Posted: July 12, 2007 5:13 PM
Obama Reminds Voters He Opposed the War from the Start
Sen. Barack Obama, D-Ill., has split his time this week between the campaign trail and Washington, D.C., where the Senate has been debating the Department of Defense authorization bill.
Obama was in Iowa on the same day as his main Democratic rival New York Sen. Hillary Clinton, and both took the opportunity to discuss the war in Iraq. At his town hall, Obama once again reminded voters that he had opposed the war from the beginning. Obama told the crowd, “I believed then, and I still believe, that being a leader means that you’d better do what’s right and leave the politics aside, because there are no do-overs on an issue as important as war.”
Obama has called for a phased redeployment of troops from Iraq. In the Senate, he has introduced amendments to the defense authorization bill dealing with mental health care for veterans. And on Thursday, in a sharply worded press release, the senator attacked President Bush’s assessment of the Iraq progress report. He said, “Don’t tell us we’re making progress in Iraq when the last three months have been some of the deadliest since this war began for our brave troops who have sacrificed so much. And don’t tell us it’s progress when the Iraqi leadership has done nothing — nothing — to take the political steps necessary to end their civil war.”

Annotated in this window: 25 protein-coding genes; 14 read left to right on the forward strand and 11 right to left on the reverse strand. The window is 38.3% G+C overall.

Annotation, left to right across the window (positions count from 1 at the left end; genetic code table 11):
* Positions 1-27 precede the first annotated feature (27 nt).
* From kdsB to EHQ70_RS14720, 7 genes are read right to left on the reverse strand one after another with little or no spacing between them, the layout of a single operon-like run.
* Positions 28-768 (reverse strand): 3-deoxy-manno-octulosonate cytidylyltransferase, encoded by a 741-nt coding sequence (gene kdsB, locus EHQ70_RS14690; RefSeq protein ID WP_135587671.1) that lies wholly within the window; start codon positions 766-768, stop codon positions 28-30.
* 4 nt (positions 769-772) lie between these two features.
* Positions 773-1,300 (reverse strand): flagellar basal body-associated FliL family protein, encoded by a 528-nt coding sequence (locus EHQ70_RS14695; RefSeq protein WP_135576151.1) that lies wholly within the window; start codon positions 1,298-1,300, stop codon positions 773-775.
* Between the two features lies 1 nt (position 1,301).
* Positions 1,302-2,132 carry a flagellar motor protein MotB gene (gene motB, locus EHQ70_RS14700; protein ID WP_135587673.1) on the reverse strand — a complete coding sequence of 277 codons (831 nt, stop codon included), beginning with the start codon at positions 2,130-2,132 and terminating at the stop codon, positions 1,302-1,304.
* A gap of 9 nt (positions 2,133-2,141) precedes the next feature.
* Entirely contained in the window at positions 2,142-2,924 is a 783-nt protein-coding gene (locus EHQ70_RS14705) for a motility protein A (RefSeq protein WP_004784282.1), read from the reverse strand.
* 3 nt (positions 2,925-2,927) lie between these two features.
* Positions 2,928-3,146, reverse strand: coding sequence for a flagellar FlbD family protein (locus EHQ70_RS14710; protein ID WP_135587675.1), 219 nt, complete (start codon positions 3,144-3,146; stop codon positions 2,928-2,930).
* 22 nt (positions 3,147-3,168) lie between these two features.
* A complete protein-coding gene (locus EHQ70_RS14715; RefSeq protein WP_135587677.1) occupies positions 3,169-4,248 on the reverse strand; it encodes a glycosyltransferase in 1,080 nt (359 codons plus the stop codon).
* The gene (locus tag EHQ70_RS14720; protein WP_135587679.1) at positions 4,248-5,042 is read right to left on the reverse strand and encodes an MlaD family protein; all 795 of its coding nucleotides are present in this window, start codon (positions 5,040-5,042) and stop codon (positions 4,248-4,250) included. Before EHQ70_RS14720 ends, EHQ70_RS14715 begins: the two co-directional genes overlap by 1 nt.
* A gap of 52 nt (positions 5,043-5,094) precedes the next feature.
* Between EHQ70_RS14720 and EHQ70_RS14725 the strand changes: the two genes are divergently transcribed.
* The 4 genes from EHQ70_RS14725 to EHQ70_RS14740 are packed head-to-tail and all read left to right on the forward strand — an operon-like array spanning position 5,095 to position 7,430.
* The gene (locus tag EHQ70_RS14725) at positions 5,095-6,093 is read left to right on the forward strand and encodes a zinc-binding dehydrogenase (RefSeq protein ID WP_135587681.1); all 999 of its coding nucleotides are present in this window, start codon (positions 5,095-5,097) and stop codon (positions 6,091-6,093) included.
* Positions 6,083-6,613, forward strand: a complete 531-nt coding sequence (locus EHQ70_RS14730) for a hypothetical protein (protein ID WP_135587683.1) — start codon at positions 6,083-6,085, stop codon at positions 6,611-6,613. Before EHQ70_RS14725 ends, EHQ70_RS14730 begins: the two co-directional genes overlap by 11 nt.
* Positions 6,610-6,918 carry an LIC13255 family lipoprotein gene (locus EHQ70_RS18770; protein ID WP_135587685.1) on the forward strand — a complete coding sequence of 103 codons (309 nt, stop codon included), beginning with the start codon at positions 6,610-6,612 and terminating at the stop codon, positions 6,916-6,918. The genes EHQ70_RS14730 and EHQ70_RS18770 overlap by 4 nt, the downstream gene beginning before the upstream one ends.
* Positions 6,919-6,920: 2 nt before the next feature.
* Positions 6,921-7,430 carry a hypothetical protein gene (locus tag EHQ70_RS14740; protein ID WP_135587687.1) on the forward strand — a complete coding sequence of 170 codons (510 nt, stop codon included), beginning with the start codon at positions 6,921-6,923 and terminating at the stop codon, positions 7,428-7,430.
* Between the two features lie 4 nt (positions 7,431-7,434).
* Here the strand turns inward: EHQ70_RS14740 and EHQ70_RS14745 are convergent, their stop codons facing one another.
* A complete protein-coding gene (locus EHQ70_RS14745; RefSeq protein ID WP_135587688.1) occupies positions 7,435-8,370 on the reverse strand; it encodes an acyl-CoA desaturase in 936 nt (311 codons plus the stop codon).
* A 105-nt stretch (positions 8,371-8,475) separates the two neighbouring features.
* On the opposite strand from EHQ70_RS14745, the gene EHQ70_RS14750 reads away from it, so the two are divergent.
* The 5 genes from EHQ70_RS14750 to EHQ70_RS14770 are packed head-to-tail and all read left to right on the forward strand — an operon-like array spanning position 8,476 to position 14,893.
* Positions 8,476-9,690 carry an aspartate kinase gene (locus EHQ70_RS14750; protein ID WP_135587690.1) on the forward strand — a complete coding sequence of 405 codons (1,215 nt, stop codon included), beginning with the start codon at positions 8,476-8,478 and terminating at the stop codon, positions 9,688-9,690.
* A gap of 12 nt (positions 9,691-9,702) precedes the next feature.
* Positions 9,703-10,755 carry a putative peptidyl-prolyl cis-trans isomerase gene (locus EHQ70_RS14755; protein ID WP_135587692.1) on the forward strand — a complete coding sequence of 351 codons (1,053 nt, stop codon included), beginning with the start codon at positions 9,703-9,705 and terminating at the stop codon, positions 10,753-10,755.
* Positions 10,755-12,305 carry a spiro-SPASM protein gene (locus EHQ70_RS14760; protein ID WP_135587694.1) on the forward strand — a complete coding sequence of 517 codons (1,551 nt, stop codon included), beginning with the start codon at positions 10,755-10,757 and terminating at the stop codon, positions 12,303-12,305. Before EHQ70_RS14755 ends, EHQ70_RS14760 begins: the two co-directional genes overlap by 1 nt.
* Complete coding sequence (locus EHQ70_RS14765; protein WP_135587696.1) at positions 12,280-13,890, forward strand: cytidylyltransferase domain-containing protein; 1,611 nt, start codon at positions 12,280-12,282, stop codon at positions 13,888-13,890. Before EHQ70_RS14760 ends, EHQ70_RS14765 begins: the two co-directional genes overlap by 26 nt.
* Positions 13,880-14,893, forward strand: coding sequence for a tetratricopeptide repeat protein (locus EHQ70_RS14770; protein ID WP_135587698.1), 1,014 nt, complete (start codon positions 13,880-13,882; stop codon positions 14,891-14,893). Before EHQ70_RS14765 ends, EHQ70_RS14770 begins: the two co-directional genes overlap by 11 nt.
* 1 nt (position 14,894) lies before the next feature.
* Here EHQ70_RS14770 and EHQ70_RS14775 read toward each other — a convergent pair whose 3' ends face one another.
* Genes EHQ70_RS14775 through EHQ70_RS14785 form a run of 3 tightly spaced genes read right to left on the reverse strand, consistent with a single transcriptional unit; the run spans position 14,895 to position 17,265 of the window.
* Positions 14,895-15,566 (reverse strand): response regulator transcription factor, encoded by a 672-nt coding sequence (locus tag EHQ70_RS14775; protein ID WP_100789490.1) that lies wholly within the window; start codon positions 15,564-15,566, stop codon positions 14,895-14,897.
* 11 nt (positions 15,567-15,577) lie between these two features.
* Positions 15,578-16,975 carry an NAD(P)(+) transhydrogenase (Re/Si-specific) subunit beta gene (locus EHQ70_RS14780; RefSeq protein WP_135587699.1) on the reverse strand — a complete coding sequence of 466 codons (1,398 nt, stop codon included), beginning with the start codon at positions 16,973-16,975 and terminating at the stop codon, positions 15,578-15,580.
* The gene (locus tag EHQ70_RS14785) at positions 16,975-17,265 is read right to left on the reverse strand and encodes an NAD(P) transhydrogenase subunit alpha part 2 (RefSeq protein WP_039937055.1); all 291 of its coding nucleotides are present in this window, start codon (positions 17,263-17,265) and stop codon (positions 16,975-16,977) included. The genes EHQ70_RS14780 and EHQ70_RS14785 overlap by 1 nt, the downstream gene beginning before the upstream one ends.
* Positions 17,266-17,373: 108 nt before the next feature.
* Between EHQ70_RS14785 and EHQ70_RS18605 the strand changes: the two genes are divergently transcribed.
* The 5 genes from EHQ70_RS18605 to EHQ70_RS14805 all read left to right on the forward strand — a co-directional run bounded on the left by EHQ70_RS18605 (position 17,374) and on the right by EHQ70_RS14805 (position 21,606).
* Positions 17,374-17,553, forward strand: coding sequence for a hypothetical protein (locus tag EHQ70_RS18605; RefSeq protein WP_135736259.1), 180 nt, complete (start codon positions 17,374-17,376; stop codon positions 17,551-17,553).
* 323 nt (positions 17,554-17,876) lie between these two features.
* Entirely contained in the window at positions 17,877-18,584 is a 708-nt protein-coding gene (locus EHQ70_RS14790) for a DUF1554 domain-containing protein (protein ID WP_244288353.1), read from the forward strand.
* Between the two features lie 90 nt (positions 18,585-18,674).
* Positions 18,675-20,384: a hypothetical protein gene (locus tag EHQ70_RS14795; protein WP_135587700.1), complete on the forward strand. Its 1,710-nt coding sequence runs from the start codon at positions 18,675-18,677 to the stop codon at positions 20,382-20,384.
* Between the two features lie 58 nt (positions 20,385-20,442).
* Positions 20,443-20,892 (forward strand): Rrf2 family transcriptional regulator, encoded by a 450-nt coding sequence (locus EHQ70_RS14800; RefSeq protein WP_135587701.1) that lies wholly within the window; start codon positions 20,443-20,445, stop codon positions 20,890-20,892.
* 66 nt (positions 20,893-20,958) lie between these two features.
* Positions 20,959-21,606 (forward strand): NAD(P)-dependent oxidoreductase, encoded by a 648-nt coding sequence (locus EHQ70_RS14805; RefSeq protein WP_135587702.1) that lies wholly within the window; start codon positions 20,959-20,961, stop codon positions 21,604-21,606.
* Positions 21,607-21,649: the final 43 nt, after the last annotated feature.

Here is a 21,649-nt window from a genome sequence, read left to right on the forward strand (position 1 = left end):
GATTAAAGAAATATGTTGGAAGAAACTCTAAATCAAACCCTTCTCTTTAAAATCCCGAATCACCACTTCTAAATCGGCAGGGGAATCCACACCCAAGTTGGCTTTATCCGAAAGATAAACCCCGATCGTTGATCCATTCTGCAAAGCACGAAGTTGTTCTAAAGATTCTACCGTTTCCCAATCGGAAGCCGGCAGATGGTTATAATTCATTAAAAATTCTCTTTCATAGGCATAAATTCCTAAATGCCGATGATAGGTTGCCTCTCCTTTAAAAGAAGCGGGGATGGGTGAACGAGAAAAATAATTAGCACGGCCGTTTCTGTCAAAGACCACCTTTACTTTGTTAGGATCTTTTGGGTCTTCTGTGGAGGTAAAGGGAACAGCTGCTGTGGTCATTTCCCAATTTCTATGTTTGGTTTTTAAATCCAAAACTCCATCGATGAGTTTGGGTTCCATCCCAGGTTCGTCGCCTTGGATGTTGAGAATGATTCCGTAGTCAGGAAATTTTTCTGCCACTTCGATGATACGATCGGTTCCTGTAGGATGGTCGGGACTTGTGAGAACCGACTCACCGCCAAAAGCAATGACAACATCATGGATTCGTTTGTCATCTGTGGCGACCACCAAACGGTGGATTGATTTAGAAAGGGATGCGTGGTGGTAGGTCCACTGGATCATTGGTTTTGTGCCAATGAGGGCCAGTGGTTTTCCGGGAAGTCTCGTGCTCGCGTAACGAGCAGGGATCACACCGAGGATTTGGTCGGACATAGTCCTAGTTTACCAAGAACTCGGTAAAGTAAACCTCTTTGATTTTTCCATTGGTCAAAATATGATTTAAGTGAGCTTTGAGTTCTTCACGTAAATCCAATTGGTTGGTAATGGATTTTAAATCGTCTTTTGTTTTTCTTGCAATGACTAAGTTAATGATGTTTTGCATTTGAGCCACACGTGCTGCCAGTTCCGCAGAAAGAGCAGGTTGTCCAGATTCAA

Obama also took on the president’s record on race issues while appearing July 12 at the NAACP Convention in Detroit. According to the Detroit Free Press, Obama received several standing ovations for telling the crowd, “That despite all the progress that’s been made, there’s still more to do.”
The senator traveled to Alabama for fund raisers and rallies in Birmingham and Huntsville on Monday and held a town hall meeting in Des Moines, Iowa on Tuesday.
Meanwhile, Obama announced several new endorsements this week, including Gary Hirshberg, chief executive of Stonyfield Farm and an influential Democratic contributor. The Washington Post reported that Hirshberg and his wife, Meg, chose Obama largely because they see him as the candidate most likely to defeat Clinton in the Democratic primary.
Coming up, the senator plans to be in Nevada on Friday and Iowa over the weekend. Sunday he will return to his hometown of Chicago to give a speech on community violence and attend the American Association for Justice Convention. Tuesday, the senator intends to join several other Democratic candidates at the Planned Parenthood Public Affairs Retreat and Roundtable.